house finch, gray catbird, cottontail

5.16.22 ~ house finch
Coogan Farm Nature & Heritage Center, Mystic, Connecticut

It was a lovely spring day and the air was filled with birds singing and bees buzzing. I couldn’t catch most of them with my camera but the scenery at Coogan Farm reminded me of a setting from a historical drama. I half-expected to see a character from a Jane Austen novel come around the bend on our path.

sunlight on dandelions
old farmland

It is clearly posted that dogs must be on a leash at Coogan Farm. This one arrived at the same time we did and was darting around the parking lot while its owner was getting things out of his car. We had two doors of our car open as we were getting ready for our walk, too. Next thing we knew the dog jumped into our car through the back door Tim was at, then squeezed between the front seats and exited the car through the front door I was at. She seemed very friendly and not too big so I wasn’t afraid, but, startled and annoyed. The man she belonged to called “Sadie” away and offered no apology. I assumed he would put her on a leash when he saw the signs at the trailhead. They took a different trail but our paths crossed later on and there was no leash to be seen, the man wasn’t even carrying one on his person.

We moved on, trying not to let the selfishness of others spoil a lovely walk for us.

Intensely selfish people are always very decided as to what they wish. That is in itself a great force; they do not waste their energies in considering the good of others.
~ Ouida
(Wisdom, Wit, and Pathos of Ouida Selected from the Works of Ouida)

In 2016 this tower (below) was designed by an Eagle Scout, specifically for chimney swifts. It provides a suitable nesting habitat to help increase the chimney swift population: Connecticut Project Chimney Watch

chimney swift nesting season is May to July
distant view across the Mystic River

Selfishness must always be forgiven you know, because there is no hope of a cure.
~ Jane Austen
(Mansfield Park)

gray catbird

I’m seeing and hearing so many catbirds this year! They have a way of cheering me up. 💙

dandelion magic
buttercups and dandelions
cottontail rabbit
mushroom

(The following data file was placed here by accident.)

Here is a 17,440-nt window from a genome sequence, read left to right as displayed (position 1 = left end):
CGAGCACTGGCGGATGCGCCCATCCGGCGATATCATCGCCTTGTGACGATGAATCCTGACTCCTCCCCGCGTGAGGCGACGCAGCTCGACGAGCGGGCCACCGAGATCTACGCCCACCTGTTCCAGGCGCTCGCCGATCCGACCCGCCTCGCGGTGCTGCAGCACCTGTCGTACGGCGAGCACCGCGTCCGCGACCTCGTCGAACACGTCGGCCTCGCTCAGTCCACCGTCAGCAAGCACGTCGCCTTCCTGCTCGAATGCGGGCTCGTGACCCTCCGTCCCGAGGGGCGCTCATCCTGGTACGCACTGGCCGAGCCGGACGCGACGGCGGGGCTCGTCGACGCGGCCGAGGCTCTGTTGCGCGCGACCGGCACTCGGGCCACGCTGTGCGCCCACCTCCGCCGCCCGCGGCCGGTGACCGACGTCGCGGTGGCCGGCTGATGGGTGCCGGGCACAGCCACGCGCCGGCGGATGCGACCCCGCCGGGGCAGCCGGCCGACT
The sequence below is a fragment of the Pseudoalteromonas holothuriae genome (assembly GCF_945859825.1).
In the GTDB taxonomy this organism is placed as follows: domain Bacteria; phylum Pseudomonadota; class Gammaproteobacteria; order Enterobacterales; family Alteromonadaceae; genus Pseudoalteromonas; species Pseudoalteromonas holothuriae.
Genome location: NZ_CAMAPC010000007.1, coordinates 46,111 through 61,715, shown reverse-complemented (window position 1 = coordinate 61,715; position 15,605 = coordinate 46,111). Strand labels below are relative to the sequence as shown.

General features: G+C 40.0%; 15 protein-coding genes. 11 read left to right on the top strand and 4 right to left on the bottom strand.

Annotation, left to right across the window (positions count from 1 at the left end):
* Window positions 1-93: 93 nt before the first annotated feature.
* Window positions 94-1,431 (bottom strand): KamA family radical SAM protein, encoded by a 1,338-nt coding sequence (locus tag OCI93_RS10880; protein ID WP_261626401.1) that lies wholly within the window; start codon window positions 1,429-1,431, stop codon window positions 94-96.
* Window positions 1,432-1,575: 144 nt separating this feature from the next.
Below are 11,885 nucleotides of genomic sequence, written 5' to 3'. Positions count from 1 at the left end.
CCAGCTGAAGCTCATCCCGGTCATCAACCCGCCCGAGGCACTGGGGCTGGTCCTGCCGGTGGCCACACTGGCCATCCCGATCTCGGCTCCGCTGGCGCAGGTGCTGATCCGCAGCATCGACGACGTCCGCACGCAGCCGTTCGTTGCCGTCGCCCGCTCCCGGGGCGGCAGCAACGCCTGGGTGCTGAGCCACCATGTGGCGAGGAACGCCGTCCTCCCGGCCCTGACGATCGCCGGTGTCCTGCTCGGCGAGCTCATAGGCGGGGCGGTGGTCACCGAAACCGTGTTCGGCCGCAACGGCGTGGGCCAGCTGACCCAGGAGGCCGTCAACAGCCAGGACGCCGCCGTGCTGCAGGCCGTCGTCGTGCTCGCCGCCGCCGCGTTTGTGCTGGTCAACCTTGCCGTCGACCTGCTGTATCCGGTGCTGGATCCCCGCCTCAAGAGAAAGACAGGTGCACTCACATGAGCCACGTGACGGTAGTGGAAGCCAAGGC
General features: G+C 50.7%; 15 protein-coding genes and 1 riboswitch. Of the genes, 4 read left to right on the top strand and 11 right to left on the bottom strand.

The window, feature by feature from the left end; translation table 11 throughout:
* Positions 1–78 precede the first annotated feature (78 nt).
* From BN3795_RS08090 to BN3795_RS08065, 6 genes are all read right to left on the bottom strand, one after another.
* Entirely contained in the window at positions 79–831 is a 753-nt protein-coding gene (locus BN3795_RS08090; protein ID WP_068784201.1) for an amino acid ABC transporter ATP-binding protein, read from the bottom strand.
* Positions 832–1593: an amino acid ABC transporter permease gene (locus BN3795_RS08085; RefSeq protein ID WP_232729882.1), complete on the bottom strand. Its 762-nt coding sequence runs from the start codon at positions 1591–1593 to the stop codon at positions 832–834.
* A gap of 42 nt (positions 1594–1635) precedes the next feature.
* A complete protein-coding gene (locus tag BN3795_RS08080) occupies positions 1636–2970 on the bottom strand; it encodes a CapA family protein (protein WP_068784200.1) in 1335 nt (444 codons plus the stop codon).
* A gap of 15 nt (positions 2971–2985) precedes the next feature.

lupine (thanks to Mary for the identification)

Walking is the great adventure, the first meditation, a practice of heartiness and soul primary to humankind. Walking is the exact balance between spirit and humility.
~ Gary Snyder
(The Practice of the Wild: Essays)

Connecticut’s positivity rate is up to 13%. Not good. It’s been going up since its lowest point in March.

to the nature center

3.31.22 ~ Denison Pequotsepos Nature Center
Mystic, Connecticut

While she was visiting last week we finally got a chance to take our granddaughter, age 7, to the Denison Pequotsepos Nature Center! She was all set with her camera and water bottle and we played follow the leader as she explored the place at her own pace. Sometimes we struggled to keep up but she was patient with us and we would catch up and so we had a fantastic time. 😊

Kat playing a bird species memory game with Grandpa
taking pictures
eastern painted turtle

After exploring the indoor exhibits we headed outdoors to see the birds in the rehab enclosures. We even got to see a staff member feed the raptors dead mice. It was difficult getting pictures through the wires but these two were acceptable.

For many decades the Denison Pequotsepos Nature Center has been licensed by the U.S. Department of Fish and Wildlife to care for injured wild animals. We are part of a region-wide network of wildlife specialists that handle emergencies and help seek appropriate care for injured wildlife.
~ DPNC website

Next we followed a trail and spotted a Canada goose sitting on her nest on a hummock in the middle of a pond. Nearby her mate was patrolling the area.

Kat probably took more pictures than I did!

Our minds, as well as our bodies, have need of the out-of-doors. Our spirits, too, need simple things, elemental things, the sun and the wind and the rain, moonlight and starlight, sunrise and mist and mossy forest trails, the perfumes of dawn and the smell of fresh-turned earth and the ancient music of wind among the trees.
~ Edwin Way Teale
(Circle of the Seasons: The Journal of a Naturalist’s Year)

moss-covered glacial erratics are always fun to capture
who’s that taking pictures of me?
Kat discovers a meadow
let’s see, which way to go?
time to stop taking pictures and start consulting a map
Kat loves maps
planning our meadow route
reviewing our meadow trek with Grandpa

Kat led us back to the nature center and to the parking lot, checking rocks along the way to find dry ones for Grandpa to sit on for his rests. The occasional benches were welcome, too. She is a very curious, thoughtful and kind little sweetheart.

stone wall and daffodils across the road from the nature center

Here are two posts from the past illustrating Kat’s keen interest in maps: here (5th picture, age 4) and here (2nd picture and others, age 2).

The three of us had such a wonderful morning at the nature center! 💕

international day of peace

image credit: Dominican Center at Marywood
image credit: Dominican Center at Marywood